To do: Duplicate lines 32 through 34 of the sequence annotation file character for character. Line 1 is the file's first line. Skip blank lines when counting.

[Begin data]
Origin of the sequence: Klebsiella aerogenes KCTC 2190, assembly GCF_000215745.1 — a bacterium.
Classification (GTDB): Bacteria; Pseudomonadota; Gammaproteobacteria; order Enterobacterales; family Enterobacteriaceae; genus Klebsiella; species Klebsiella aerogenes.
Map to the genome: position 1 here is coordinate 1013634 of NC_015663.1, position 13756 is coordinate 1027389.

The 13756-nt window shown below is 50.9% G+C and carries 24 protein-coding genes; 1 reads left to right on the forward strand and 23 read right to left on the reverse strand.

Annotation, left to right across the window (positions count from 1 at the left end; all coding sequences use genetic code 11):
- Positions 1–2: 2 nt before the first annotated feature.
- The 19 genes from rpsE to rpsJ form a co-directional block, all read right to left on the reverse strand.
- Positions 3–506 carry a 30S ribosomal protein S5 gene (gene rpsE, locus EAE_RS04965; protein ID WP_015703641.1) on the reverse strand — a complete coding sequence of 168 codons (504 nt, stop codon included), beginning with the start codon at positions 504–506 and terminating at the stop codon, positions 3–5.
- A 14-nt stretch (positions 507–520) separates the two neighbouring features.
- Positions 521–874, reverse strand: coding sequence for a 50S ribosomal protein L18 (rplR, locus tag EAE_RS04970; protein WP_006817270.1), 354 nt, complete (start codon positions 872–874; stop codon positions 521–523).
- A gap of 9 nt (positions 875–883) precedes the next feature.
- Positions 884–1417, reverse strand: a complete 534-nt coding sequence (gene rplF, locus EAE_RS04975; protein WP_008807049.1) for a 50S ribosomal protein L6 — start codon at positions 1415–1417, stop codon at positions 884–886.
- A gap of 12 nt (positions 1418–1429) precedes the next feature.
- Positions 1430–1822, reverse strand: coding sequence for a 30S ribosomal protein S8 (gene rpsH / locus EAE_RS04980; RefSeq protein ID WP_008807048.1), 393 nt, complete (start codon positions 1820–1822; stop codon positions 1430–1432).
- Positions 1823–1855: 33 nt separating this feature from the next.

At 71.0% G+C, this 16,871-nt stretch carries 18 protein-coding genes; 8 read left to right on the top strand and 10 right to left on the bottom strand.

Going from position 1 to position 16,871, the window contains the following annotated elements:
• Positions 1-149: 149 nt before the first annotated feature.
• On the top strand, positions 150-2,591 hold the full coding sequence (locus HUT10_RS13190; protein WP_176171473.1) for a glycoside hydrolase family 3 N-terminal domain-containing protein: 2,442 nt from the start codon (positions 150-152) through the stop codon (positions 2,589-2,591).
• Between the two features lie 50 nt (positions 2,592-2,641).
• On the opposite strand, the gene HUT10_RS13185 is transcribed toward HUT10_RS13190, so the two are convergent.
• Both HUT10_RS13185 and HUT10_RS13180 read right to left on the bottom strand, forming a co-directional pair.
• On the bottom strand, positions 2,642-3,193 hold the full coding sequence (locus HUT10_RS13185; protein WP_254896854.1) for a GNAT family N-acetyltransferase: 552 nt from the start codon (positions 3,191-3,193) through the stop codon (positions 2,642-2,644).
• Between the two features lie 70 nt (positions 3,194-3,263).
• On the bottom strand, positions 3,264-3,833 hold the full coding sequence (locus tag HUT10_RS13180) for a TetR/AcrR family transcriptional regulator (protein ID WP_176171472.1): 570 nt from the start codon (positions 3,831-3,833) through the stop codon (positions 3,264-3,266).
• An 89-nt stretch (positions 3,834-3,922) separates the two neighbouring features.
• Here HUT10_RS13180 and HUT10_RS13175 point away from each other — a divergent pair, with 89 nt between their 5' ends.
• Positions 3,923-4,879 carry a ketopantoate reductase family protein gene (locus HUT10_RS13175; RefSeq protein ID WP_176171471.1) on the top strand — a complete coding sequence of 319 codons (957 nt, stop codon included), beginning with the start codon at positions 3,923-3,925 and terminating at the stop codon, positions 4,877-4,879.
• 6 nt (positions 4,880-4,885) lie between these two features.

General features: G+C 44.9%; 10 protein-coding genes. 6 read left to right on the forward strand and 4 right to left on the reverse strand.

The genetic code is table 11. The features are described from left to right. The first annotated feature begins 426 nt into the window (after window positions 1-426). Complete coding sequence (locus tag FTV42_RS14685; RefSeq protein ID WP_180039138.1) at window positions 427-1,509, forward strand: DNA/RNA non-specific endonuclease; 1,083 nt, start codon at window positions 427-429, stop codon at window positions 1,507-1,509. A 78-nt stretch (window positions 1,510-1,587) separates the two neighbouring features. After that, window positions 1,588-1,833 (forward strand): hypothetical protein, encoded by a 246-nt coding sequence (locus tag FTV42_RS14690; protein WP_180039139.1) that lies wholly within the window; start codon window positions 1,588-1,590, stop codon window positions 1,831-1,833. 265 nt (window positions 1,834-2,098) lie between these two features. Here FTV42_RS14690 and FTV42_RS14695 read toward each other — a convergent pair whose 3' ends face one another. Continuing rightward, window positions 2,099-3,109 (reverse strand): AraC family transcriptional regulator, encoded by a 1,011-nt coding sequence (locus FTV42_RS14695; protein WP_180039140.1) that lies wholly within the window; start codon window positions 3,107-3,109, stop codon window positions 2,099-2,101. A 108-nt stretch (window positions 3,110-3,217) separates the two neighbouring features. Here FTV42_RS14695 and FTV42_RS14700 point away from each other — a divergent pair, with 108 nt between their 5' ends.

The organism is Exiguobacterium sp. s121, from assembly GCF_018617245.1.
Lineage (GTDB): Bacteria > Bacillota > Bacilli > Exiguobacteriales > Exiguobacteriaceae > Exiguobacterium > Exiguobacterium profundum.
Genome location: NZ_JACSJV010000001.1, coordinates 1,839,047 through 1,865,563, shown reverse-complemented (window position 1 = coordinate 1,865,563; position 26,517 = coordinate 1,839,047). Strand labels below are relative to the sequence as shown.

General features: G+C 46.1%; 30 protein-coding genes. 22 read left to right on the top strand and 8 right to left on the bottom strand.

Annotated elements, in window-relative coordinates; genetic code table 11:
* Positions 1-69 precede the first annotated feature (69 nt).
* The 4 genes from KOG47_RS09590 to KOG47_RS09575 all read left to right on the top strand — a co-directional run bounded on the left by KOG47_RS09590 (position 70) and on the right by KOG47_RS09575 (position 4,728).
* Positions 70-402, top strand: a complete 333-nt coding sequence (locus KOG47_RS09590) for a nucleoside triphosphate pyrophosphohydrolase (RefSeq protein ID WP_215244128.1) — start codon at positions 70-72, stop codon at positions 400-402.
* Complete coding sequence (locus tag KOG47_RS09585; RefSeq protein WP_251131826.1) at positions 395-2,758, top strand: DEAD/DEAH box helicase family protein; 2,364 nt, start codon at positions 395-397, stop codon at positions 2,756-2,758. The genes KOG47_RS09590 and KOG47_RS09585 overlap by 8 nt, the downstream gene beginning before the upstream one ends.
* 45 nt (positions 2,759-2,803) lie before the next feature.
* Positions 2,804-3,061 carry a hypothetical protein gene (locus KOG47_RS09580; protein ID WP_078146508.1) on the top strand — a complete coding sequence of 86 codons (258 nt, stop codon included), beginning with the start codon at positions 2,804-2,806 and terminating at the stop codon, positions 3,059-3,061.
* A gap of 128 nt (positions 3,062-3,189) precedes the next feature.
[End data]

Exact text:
The organism is Exiguobacterium sp. s121, from assembly GCF_018617245.1.
Lineage (GTDB): Bacteria > Bacillota > Bacilli > Exiguobacteriales > Exiguobacteriaceae > Exiguobacterium > Exiguobacterium profundum.
Genome location: NZ_JACSJV010000001.1, coordinates 1,839,047 through 1,865,563, shown reverse-complemented (window position 1 = coordinate 1,865,563; position 26,517 = coordinate 1,839,047). Strand labels below are relative to the sequence as shown.